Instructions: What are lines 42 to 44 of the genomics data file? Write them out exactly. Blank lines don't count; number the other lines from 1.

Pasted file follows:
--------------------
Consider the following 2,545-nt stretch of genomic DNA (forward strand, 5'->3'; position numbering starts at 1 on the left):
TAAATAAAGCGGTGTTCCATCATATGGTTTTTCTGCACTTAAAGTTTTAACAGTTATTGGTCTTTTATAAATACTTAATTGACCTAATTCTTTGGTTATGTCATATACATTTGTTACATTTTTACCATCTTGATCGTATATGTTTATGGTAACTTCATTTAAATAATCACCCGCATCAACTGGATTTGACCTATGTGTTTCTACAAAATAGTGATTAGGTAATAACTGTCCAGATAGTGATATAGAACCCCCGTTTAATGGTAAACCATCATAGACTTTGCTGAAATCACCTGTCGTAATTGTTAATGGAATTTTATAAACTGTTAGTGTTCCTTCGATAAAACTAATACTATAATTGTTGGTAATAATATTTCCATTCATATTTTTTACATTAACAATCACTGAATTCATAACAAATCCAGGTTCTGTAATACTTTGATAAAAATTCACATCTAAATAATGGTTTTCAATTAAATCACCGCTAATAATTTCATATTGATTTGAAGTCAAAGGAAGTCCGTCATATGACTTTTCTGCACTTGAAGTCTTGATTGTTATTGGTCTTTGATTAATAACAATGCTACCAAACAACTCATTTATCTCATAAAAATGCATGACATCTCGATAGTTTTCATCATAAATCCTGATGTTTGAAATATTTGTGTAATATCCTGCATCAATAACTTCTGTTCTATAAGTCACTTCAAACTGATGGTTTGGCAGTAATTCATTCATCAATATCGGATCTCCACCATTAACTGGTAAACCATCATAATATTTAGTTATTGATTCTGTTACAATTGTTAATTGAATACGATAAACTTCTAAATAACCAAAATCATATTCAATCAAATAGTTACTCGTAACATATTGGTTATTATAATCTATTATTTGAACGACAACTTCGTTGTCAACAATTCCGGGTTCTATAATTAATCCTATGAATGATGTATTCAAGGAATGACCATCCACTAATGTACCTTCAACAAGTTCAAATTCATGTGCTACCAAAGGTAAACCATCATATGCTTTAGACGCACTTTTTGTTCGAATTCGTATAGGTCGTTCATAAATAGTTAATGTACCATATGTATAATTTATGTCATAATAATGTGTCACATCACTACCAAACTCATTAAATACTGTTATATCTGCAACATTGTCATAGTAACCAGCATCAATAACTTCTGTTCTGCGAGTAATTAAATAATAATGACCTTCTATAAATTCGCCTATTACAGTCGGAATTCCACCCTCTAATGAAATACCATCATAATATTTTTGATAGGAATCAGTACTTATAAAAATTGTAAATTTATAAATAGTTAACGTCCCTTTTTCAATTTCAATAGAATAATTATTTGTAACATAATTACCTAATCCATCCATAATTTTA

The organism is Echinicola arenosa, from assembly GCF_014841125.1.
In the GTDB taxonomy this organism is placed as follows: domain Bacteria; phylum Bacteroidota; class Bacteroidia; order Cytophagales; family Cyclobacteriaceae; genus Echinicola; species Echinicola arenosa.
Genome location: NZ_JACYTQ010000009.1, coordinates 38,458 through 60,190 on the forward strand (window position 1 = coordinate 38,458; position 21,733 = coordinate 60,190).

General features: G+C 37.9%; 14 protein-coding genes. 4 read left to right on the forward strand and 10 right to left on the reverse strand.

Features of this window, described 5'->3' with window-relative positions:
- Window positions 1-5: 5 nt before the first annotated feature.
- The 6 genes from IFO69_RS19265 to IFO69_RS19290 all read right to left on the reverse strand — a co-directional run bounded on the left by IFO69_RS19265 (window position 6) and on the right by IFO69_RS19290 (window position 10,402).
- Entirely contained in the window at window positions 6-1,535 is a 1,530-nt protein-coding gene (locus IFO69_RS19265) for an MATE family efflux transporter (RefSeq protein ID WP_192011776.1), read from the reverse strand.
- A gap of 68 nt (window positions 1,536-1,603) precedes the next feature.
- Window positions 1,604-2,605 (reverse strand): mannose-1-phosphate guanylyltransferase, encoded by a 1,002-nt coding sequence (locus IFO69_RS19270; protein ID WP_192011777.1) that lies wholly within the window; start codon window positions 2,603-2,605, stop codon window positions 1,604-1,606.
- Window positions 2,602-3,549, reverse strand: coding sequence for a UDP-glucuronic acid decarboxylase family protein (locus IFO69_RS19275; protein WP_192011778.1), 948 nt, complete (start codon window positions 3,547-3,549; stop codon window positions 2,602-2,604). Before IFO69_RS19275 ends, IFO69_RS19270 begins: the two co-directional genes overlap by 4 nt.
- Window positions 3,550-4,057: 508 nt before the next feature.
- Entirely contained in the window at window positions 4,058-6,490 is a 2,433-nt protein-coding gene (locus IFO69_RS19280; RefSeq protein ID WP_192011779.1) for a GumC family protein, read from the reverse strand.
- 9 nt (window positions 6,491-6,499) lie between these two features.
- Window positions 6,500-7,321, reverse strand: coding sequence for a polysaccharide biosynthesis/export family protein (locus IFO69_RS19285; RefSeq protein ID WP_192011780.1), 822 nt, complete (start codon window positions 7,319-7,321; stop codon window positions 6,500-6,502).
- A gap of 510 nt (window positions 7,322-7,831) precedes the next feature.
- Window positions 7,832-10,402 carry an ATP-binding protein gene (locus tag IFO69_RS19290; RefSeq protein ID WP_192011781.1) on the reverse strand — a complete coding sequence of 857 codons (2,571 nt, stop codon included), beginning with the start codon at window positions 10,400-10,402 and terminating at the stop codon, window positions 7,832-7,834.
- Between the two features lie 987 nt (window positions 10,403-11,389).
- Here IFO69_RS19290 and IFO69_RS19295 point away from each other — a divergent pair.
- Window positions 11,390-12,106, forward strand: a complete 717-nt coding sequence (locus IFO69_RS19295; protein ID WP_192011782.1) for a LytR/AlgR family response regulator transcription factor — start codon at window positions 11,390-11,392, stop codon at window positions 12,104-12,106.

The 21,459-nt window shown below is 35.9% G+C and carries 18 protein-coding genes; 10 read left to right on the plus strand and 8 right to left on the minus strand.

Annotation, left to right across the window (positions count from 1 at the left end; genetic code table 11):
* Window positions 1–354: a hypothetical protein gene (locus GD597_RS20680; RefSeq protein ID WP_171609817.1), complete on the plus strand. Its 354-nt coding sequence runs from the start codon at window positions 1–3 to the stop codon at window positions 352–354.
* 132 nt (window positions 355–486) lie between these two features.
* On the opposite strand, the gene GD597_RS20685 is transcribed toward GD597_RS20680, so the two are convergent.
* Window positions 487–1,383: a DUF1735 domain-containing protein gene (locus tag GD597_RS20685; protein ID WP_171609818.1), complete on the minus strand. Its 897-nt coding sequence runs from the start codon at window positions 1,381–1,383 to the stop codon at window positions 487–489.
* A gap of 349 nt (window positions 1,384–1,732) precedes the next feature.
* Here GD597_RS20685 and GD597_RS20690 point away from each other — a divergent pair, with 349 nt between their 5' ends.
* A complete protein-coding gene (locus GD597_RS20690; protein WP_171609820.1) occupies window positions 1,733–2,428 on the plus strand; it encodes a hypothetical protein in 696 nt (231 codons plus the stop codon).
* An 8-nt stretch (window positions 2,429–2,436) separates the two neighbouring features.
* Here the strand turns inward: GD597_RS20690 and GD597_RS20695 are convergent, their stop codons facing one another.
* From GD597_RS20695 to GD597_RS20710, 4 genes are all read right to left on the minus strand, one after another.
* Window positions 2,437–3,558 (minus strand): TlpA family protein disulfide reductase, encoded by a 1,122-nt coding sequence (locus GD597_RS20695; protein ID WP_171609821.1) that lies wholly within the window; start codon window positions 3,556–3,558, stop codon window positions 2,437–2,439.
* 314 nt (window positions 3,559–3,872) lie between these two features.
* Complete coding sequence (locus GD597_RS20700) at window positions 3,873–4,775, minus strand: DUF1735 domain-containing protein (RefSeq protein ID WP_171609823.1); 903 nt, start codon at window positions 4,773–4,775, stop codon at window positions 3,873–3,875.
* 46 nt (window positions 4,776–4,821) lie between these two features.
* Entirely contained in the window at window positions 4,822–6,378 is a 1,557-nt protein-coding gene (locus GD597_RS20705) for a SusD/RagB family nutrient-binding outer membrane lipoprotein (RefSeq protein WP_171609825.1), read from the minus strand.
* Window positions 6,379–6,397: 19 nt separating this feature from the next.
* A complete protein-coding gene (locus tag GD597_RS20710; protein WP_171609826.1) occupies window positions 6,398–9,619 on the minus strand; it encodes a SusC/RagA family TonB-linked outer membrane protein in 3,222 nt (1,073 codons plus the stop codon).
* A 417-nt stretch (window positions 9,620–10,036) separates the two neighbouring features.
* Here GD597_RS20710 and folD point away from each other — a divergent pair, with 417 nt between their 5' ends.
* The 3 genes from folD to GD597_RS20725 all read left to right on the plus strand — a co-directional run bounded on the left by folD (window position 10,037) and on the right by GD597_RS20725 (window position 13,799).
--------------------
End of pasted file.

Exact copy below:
* A 417-nt stretch (window positions 9,620–10,036) separates the two neighbouring features.
* Here GD597_RS20710 and folD point away from each other — a divergent pair, with 417 nt between their 5' ends.
* The 3 genes from folD to GD597_RS20725 all read left to right on the plus strand — a co-directional run bounded on the left by folD (window position 10,037) and on the right by GD597_RS20725 (window position 13,799).